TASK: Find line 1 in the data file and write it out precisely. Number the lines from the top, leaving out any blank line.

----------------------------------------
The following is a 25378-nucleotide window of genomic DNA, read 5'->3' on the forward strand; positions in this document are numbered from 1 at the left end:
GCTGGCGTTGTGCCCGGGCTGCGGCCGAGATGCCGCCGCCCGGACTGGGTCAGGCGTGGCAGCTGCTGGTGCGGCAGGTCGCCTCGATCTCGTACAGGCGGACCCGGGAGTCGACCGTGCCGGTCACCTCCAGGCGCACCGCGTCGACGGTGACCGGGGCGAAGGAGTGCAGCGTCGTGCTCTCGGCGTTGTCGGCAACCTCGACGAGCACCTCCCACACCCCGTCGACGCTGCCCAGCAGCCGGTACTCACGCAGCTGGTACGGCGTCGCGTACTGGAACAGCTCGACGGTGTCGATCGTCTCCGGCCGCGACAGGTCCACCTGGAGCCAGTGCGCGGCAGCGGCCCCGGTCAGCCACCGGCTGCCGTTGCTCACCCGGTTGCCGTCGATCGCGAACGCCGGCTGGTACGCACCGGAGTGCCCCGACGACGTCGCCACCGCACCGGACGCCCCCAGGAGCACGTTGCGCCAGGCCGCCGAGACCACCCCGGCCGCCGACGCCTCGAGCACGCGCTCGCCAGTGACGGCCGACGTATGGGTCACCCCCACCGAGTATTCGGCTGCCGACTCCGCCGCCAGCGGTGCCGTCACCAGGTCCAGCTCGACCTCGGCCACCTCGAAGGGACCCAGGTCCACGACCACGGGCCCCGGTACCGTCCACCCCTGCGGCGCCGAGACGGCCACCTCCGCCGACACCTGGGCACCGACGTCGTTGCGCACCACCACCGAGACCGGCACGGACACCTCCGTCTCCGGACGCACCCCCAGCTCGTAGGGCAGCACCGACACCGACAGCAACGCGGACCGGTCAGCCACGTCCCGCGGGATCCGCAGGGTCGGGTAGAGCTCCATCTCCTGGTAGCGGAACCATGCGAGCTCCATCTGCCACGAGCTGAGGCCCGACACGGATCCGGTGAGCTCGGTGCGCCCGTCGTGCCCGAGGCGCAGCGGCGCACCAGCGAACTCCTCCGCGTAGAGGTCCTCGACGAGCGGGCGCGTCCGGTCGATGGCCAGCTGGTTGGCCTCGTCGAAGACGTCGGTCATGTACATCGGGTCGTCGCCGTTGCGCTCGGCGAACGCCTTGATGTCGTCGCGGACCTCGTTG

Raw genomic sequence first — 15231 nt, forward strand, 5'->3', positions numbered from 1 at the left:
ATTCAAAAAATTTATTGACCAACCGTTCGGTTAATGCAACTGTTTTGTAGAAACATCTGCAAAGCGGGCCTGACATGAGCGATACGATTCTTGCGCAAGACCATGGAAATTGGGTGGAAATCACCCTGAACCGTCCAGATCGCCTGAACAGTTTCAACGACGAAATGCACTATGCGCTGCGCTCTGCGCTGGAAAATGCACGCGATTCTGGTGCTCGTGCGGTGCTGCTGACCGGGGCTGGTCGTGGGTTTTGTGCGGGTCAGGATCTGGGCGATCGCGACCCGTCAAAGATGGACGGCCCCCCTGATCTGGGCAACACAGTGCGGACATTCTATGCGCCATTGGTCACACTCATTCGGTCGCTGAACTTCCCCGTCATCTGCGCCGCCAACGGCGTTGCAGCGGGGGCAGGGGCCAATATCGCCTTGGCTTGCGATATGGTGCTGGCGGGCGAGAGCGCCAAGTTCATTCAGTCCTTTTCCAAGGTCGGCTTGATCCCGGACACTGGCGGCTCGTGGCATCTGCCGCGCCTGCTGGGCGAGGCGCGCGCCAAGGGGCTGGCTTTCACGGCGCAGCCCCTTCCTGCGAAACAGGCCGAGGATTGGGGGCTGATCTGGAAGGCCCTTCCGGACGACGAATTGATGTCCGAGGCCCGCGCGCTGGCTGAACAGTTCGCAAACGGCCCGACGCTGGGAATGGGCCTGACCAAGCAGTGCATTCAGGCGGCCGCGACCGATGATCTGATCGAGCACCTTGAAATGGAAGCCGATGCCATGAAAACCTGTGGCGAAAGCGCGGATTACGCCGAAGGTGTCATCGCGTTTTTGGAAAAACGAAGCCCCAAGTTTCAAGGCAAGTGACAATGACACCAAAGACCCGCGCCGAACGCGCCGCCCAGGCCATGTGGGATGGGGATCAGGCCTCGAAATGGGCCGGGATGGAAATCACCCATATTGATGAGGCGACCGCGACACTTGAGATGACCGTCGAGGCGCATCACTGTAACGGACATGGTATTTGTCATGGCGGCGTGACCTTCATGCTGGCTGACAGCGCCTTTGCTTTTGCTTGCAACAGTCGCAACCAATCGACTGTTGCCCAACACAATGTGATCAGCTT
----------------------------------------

The following is a 25378-nucleotide window of genomic DNA, read 5'->3' on the forward strand; positions in this document are numbered from 1 at the left end: